You are here

When a Child Has Bipolar Disorder

A diagnosis of bipolar disorder for a child can devastate parents and confuse children. And yet every year, doctors inform form thousands of parents that their child is exhibiting manic or depressive symptoms.

Because children take their clues from parents, it is important to remain upbeat and hopeful when a doctor asks you to explore the possibility that your child may have a mood disorder.

Indeed, it is reasonable to remain upbeat and hopeful.

Many children diagnosed with bipolar disorder go on to lead fulfilling lives complete with meaningful relationships and vibrant careers. Consistent and appropriate treatment begun early raises the odds that your child will enjoy a happy and productive life.

Once your child is diagnosed, your doctor may ask you to explore the variety of treatments researchers trust for use in children. They explain that bipolar disorder can be addressed through many channels: medications, talk therapy, support groups and lifestyle changes. Gather as much information as you can from a wide variety of sources to help you make your decision in each area. Attend support groups for parents of children with bipolar disorder and learn from their experiences.

Possible Symptoms of Bipolar Disorder in Children

Bipolar symptoms can manifest in children differently than in adults. For instance, children are more prone to quick shifts from manic to depressive phases than adults. Think about whether your child exhibits any of the following characteristics:

  • separation anxiety

  • temper tantrums that can last hours

  • irritability

  • excessive aggression

  • oppositional, defiant behavior

  • mood swings

  • difficulty concentrating

  • hyperactive behavior

  • impulsive behavior

  • agitation

  • jumbled or rapid thoughts

  • exaggeration about skills or traits

  • risky behaviors

  • low moods

  • low energy

  • low self-esteem

  • difficulty getting going in the morning

  • social awkwardness, anxiety or difficulty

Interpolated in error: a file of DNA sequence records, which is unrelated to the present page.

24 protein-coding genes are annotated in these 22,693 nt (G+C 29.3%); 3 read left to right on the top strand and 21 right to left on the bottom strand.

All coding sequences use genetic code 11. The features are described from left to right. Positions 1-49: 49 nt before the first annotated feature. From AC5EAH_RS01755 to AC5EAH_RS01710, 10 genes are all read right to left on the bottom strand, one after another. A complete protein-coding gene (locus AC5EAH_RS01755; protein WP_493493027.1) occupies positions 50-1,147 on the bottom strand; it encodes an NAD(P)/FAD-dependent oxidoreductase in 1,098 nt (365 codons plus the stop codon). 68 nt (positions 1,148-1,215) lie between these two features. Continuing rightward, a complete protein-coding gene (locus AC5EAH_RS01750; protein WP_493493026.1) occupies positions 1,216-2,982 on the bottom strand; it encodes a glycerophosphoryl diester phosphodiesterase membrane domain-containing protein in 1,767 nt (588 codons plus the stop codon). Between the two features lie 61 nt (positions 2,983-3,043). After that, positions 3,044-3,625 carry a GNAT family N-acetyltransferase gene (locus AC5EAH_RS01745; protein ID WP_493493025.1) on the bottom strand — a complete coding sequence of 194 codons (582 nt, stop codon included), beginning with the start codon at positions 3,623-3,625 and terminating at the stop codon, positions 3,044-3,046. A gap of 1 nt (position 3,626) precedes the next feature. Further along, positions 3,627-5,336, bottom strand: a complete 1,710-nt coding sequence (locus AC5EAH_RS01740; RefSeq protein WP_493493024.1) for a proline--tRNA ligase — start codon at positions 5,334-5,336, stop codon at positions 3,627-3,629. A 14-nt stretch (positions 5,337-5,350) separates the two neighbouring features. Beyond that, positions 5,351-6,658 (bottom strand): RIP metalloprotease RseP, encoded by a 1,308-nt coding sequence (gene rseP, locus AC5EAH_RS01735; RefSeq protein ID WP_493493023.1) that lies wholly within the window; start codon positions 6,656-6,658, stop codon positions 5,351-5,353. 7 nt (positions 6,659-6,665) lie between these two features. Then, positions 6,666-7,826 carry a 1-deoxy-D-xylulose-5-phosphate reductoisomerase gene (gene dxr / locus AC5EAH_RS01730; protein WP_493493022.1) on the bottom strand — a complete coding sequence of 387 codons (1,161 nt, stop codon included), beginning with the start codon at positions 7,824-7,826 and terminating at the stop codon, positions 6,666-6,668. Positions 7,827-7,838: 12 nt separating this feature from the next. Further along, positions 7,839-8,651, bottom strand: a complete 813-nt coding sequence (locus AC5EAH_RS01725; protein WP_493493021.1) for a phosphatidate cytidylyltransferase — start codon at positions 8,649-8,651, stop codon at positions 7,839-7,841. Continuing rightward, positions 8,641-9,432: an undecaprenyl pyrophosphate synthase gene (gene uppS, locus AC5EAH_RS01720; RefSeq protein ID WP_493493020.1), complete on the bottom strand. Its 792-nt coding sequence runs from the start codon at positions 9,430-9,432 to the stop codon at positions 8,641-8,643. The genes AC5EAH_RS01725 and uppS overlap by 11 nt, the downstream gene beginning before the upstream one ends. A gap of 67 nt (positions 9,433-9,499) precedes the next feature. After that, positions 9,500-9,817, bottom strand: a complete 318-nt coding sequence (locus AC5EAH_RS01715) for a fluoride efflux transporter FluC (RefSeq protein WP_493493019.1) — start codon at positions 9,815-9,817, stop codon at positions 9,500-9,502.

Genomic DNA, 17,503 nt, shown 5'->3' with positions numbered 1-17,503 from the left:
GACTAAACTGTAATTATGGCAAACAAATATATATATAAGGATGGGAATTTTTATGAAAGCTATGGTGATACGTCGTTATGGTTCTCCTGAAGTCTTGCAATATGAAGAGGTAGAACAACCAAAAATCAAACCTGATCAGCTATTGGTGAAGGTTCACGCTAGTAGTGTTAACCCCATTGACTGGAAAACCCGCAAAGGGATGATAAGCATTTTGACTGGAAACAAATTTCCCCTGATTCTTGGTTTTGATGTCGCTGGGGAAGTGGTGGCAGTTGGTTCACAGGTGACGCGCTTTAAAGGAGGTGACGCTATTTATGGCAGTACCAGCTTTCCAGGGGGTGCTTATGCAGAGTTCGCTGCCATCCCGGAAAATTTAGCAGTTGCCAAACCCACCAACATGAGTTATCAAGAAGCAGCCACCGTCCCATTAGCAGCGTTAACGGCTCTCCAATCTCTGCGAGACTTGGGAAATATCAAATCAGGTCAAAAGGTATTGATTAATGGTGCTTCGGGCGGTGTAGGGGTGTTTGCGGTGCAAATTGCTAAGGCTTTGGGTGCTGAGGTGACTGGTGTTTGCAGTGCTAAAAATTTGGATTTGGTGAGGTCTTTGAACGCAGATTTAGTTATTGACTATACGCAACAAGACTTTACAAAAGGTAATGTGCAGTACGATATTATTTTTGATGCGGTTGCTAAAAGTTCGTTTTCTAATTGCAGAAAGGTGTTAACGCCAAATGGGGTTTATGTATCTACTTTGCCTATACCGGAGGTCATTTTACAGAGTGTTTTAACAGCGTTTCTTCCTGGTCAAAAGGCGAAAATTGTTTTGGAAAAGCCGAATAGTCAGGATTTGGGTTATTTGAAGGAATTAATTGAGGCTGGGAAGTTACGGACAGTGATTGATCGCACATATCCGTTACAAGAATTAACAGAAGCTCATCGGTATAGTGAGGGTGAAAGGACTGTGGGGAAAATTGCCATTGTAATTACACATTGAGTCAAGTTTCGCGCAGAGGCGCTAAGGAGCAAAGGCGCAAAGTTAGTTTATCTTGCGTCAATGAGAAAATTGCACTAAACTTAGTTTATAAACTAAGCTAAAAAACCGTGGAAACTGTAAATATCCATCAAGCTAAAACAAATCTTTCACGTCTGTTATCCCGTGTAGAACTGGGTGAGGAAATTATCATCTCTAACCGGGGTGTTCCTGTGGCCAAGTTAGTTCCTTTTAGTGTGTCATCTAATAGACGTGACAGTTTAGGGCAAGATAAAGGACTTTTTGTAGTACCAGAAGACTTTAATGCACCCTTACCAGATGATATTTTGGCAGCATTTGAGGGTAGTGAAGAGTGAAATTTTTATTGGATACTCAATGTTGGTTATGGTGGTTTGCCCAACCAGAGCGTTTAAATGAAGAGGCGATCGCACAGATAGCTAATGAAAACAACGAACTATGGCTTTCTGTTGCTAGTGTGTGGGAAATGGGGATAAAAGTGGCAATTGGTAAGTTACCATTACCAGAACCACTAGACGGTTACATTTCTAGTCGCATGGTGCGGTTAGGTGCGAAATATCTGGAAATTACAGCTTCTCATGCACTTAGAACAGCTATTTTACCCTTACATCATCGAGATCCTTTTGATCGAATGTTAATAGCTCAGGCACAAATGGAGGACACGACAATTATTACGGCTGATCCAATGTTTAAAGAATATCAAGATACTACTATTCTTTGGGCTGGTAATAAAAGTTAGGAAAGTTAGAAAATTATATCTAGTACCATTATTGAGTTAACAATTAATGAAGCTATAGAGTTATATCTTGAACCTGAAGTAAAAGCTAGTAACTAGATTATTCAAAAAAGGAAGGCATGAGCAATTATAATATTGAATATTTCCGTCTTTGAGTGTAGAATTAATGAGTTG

• hypersensitivity to emotional or environmental events

Researchers, doctors and therapists have come up with ways to address each behavior. While a learning process is ahead for you and your child, all of these symptoms can be addressed and mitigated.

Ways You Can Help You Help Your Child

  • learn relaxation techniques to help your child cope with stress; ask your child’s doctor for guidance and resources

  • research coping strategies that have worked for others

  • provide outlets for your child to express feelings through art, music, play and other special interests your child has

  • make sure you maintain routine and structure in your daily activities

  • at the same time, give your child sufficient freedom within limits

  • try to arrange a calm, low stress environment in the home

  • when disciplining, focus on problem-solving rather than criticism and punishment

  • talk to your child’s school about an individualized educational plan (IEP) to help your child be successful at school

    Ways You Can Help an Adult Child

  • remember to treat your child as the adult he or she is, even your child is acting in an immature manner

  • encourage treatment and offer support

  • remember that you have limits; do not become abused either emotionally or financially by a child suffering from a manic or hypomanic episode.

  • be cautious when lending money as bipolar individuals do not exhibit reasonable thinking skills and can spend recklessly

  • remind loved ones that it can take time to find the right talk therapy or medication and that they can’t give up